NSA attention turns Berlusconi into world statesman
Rome -- Reports that the United States’ electronic spy agency beamed its rays onto Silvio Berlusconi have offered the former Italian prime minister a belated promotion to the rank of world statesman, alongside other NSA espionage victims such as Angela Merkel and Nicolas Sarkozy.
Confidential documents published by WikiLeaks show the National Security Agency managed to penetrate the content of a “tense and very harsh” meeting between the three European leaders in October 2011, as financial crisis and “bunga bunga” allegations were pushing the Italian premier towards resignation.
Merkel and Sarkozy pressed Berlusconi to implement concrete measures that showed his government was serious about its debt problem, an NSA report says. “Sarkozy was said to have told Berlusconi that while the latter’s claims about the solidity of the Italian banking system may be true in theory, financial institutions there could soon "pop" like the cork in a champagne bottle,” the report said.
It is not clear how the NSA gathered the information, but the report describes the techniques used as “unconventional”.
Another NSA report, citing “Italian diplomatic reporting”, describes a conversation between Berlusconi and Binyamin Netanyahu, the Israeli premier, over a US-Israel rift triggered by Israel’s decision to build hundreds of new homes in contested East Jerusalem. “In response, Berlusconi promised to put Italy at Israel's disposal in helping mend the latter's ties with Washington,” the report says.
WikiLeaks revealed that the NSA had also targetted the telephones of Italy’s permanent representative to NATO, as well as of Berlusconi’s diplomatic and national security advisers. Rome magistrates have opened an investigation into the allegations and the foreign ministry called in the US ambassador to Rome, John Phillips, for an explanation of this latest example of “blue on blue” espionage.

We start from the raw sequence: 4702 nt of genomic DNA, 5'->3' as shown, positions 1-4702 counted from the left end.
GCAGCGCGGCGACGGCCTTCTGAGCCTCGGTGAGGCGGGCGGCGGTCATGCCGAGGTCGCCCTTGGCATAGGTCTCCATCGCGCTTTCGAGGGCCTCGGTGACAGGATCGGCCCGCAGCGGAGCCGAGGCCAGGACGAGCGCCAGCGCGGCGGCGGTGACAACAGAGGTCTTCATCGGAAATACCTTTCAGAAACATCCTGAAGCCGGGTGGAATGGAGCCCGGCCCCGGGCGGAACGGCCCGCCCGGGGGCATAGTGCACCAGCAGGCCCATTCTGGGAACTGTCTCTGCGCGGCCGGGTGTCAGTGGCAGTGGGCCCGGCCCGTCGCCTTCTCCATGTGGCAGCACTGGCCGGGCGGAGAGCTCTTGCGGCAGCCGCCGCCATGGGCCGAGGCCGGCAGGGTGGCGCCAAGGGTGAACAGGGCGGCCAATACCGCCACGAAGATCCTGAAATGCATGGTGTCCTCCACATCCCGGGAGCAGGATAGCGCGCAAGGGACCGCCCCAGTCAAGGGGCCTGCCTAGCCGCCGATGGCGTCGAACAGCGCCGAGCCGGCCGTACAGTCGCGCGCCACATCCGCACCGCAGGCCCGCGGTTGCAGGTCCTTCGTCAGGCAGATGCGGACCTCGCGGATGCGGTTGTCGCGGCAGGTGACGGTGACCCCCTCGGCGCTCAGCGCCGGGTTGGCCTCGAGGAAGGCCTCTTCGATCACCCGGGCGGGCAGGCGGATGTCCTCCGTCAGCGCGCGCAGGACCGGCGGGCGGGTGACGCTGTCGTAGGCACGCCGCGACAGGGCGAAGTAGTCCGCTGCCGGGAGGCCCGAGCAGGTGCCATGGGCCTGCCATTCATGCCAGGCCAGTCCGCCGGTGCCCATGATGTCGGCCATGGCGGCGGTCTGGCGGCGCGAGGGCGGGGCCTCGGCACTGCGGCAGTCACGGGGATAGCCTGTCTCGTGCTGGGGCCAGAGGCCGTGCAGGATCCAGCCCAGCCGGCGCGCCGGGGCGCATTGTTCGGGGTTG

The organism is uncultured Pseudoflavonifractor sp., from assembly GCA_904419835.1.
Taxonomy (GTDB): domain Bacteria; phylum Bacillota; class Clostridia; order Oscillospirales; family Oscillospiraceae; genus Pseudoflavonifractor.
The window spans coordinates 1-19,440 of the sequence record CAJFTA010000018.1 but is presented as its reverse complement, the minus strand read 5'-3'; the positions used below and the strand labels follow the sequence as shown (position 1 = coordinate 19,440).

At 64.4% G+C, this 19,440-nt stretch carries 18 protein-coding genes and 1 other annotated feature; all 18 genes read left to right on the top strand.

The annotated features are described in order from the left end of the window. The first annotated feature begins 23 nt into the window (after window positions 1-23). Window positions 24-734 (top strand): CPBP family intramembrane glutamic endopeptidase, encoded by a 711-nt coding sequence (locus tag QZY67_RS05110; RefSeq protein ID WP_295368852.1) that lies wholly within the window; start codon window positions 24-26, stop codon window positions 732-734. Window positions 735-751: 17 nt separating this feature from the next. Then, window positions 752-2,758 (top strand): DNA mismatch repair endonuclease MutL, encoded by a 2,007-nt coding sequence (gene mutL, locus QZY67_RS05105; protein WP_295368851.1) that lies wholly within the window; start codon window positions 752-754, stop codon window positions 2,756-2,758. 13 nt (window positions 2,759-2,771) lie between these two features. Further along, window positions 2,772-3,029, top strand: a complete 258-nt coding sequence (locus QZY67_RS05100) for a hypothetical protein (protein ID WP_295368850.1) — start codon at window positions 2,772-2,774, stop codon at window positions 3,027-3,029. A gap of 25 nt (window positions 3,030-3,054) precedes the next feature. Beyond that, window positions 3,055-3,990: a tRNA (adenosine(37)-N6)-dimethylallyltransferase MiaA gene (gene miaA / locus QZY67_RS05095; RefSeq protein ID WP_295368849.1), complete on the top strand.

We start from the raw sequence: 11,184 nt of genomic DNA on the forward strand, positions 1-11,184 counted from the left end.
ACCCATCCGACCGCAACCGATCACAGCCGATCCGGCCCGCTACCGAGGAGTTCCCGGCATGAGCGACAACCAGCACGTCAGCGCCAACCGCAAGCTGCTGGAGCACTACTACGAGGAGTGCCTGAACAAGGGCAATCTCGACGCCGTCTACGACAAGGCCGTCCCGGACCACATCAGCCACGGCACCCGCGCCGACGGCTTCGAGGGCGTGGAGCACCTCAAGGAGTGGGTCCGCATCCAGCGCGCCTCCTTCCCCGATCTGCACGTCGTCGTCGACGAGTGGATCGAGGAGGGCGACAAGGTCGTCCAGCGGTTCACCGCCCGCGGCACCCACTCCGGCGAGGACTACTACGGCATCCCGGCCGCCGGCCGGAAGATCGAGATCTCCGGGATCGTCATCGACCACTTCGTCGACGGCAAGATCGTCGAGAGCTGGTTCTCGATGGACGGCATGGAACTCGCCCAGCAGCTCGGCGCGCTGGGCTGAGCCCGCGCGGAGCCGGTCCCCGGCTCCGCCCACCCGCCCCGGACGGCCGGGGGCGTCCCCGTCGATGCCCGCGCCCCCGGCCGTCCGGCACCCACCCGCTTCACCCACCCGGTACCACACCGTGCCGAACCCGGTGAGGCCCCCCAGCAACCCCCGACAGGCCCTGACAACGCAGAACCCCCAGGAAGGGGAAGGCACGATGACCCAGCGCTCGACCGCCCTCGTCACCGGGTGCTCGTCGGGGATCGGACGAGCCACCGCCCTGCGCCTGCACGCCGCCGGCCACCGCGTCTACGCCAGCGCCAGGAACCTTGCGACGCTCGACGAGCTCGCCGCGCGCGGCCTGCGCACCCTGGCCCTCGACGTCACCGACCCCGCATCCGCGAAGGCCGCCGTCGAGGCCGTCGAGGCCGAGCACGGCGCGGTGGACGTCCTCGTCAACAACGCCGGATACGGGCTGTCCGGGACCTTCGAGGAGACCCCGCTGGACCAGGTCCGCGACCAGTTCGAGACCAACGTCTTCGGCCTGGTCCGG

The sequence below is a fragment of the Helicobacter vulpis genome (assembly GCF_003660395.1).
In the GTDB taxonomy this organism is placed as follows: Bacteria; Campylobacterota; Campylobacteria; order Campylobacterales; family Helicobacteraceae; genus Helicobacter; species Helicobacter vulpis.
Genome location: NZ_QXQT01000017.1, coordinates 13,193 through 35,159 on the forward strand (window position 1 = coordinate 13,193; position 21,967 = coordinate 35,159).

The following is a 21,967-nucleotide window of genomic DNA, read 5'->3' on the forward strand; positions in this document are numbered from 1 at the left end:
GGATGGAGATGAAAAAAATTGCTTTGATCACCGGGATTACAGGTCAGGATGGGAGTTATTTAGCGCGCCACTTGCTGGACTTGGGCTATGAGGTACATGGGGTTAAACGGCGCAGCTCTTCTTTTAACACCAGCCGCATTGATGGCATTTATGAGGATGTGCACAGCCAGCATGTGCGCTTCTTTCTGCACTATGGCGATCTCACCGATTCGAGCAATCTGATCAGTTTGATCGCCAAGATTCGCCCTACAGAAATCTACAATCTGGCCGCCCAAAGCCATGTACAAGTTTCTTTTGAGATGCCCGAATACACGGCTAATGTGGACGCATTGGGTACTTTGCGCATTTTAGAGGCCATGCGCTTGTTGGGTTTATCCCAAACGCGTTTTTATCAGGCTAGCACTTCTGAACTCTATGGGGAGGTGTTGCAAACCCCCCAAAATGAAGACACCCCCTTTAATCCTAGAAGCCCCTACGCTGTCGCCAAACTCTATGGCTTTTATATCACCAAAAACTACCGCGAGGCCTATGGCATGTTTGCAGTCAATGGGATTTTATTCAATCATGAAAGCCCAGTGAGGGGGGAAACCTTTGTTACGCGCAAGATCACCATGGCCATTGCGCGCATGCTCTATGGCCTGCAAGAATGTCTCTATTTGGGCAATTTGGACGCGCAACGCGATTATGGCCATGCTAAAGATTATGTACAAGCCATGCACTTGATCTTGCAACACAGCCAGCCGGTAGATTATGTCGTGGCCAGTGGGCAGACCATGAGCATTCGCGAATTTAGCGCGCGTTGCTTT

The Italian minister for relations with parliament, Maria Elena Boschi, described the alleged spying as “unacceptable” and MPs from Mr Berlusconi’s Forza Italia party renewed their calls for a parliamentary inquiry into the events that precipitated their leader’s resignation.
Francesco Paolo Sisti said the NSA espionage was outrageous. “This is the chassis onto which is grafted what Berlusconi rightly defines as the “conspiracy” of 2011,” the Forza Italia lawmaker said.
The content of the NSA reports is hardly damaging to Berlusconi’s reputation and there is no evidence that the United States participated in a plot to bring down the maverick Italian leader. US diplomatic cables previously published by WikiLeaks were much more hard-hitting. In reports filed seven years ago, the then ambassador to Rome, Ronald Spogli, described the close personal ties between Berlusconi and Vladimir Putin, the Russian president.
Berlusconi admired Putin’s “macho, decisive and authoritarian governing style, which the Italian PM believes matches his own,” Spogli wrote. More embarrassingly, the ambassador relayed suspicions, voiced by both the centre-left opposition and members of Berlusconi’s own party, of a more nefarious connection based on personal financial interests.
“They believe that Berlusconi and his cronies are profitting personally and handsomely from many of the energy deals between Italy and Russia,” Spogli reported. “The Georgian ambassador in Rome has told us that the government of Georgia believes Putin has promised Berlusconi a percentage of profits from any pipelines developed by Gazprom in co-ordination with ENI.” That information was not gathered by electronic eavesdropping but by old-fashioned personal conversation.
The row is likely to generate a degree of feigned indignation but not enough to revive Berlusconi’s flagging political career. Members of the centre-left government will pretend to be outraged while secretly enjoying Berlusconi’s embarrassment and the former premier’s camp will not want to upset the “special relationship” with the United States that Berlusconi himself once embodied. It’s the politicians not important enough to be intercepted who might feel slighted, in a world where everyone spies on everyone else and everyone knows it.